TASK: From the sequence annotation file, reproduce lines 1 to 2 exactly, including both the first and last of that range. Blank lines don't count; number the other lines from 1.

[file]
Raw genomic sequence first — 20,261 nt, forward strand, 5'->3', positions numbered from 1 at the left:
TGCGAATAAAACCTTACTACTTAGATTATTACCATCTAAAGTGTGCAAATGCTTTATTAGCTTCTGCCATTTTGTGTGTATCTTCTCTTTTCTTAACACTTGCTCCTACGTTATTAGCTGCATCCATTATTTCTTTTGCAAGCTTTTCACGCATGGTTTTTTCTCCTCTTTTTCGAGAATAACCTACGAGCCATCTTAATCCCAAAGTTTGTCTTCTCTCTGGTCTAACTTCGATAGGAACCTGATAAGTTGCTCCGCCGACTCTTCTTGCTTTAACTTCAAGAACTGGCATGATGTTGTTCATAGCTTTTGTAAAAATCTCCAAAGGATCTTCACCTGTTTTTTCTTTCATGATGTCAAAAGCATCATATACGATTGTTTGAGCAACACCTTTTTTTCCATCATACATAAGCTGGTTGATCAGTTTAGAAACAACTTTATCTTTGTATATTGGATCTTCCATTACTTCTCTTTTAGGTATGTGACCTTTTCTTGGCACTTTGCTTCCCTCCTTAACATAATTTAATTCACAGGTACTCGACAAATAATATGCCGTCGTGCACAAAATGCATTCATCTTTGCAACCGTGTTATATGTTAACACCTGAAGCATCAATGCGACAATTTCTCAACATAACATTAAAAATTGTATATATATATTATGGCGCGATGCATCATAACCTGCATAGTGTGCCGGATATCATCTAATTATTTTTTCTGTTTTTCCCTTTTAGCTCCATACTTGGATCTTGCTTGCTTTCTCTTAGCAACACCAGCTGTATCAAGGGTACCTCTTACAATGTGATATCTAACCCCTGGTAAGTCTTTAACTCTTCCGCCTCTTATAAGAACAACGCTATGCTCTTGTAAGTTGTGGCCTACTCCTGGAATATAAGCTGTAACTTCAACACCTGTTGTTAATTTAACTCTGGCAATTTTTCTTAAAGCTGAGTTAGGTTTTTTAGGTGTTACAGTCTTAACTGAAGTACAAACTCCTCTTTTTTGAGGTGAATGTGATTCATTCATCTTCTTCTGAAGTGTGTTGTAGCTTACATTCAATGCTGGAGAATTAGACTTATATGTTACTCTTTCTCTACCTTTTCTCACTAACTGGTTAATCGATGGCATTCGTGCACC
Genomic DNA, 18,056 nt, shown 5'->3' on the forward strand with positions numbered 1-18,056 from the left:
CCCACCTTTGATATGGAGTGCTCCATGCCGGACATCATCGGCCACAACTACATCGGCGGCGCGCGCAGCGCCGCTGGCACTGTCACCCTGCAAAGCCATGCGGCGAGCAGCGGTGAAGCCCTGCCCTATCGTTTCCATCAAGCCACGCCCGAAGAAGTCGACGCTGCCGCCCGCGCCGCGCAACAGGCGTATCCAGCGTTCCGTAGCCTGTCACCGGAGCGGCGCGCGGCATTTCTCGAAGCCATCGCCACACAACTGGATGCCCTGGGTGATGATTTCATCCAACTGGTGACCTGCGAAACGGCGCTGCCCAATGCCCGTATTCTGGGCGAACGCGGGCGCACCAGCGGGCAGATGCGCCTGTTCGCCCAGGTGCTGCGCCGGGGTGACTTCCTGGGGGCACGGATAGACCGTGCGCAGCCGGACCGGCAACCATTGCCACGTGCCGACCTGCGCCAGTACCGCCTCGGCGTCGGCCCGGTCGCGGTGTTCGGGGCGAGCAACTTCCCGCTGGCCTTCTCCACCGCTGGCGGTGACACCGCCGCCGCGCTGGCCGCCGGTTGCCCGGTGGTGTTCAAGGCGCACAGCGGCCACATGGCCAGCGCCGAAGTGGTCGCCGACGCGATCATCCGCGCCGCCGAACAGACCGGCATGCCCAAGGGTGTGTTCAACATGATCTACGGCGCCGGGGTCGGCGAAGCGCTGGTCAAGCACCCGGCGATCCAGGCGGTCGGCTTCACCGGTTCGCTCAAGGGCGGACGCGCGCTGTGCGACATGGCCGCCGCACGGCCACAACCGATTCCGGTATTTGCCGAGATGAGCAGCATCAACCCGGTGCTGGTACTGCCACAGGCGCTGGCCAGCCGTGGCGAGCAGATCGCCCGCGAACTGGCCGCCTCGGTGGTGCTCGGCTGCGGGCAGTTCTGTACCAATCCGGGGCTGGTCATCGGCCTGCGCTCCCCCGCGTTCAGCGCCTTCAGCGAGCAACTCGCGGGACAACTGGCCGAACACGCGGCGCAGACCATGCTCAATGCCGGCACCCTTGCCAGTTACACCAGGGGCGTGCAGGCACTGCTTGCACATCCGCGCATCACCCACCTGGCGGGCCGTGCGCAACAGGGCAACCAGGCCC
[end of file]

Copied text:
Raw genomic sequence first — 20,261 nt, forward strand, 5'->3', positions numbered from 1 at the left:
TGCGAATAAAACCTTACTACTTAGATTATTACCATCTAAAGTGTGCAAATGCTTTATTAGCTTCTGCCATTTTGTGTGTATCTTCTCTTTTCTTAACACTTGCTCCTACGTTATTAGCTGCATCCATTATTTCTTTTGCAAGCTTTTCACGCATGGTTTTTTCTCCTCTTTTTCGAGAATAACCTACGAGCCATCTTAATCCCAAAGTTTGTCTTCTCTCTGGTCTAACTTCGATAGGAACCTGATAAGTTGCTCCGCCGACTCTTCTTGCTTTAACTTCAAGAACTGGCATGATGTTGTTCATAGCTTTTGTAAAAATCTCCAAAGGATCTTCACCTGTTTTTTCTTTCATGATGTCAAAAGCATCATATACGATTGTTTGAGCAACACCTTTTTTTCCATCATACATAAGCTGGTTGATCAGTTTAGAAACAACTTTATCTTTGTATATTGGATCTTCCATTACTTCTCTTTTAGGTATGTGACCTTTTCTTGGCACTTTGCTTCCCTCCTTAACATAATTTAATTCACAGGTACTCGACAAATAATATGCCGTCGTGCACAAAATGCATTCATCTTTGCAACCGTGTTATATGTTAACACCTGAAGCATCAATGCGACAATTTCTCAACATAACATTAAAAATTGTATATATATATTATGGCGCGATGCATCATAACCTGCATAGTGTGCCGGATATCATCTAATTATTTTTTCTGTTTTTCCCTTTTAGCTCCATACTTGGATCTTGCTTGCTTTCTCTTAGCAACACCAGCTGTATCAAGGGTACCTCTTACAATGTGATATCTAACCCCTGGTAAGTCTTTAACTCTTCCGCCTCTTATAAGAACAACGCTATGCTCTTGTAAGTTGTGGCCTACTCCTGGAATATAAGCTGTAACTTCAACACCTGTTGTTAATTTAACTCTGGCAATTTTTCTTAAAGCTGAGTTAGGTTTTTTAGGTGTTACAGTCTTAACTGAAGTACAAACTCCTCTTTTTTGAGGTGAATGTGATTCATTCATCTTCTTCTGAAGTGTGTTGTAGCTTACATTCAATGCTGGAGAATTAGACTTATATGTTACTCTTTCTCTACCTTTTCTCACTAACTGGTTAATCGATGGCATTCGTGCACC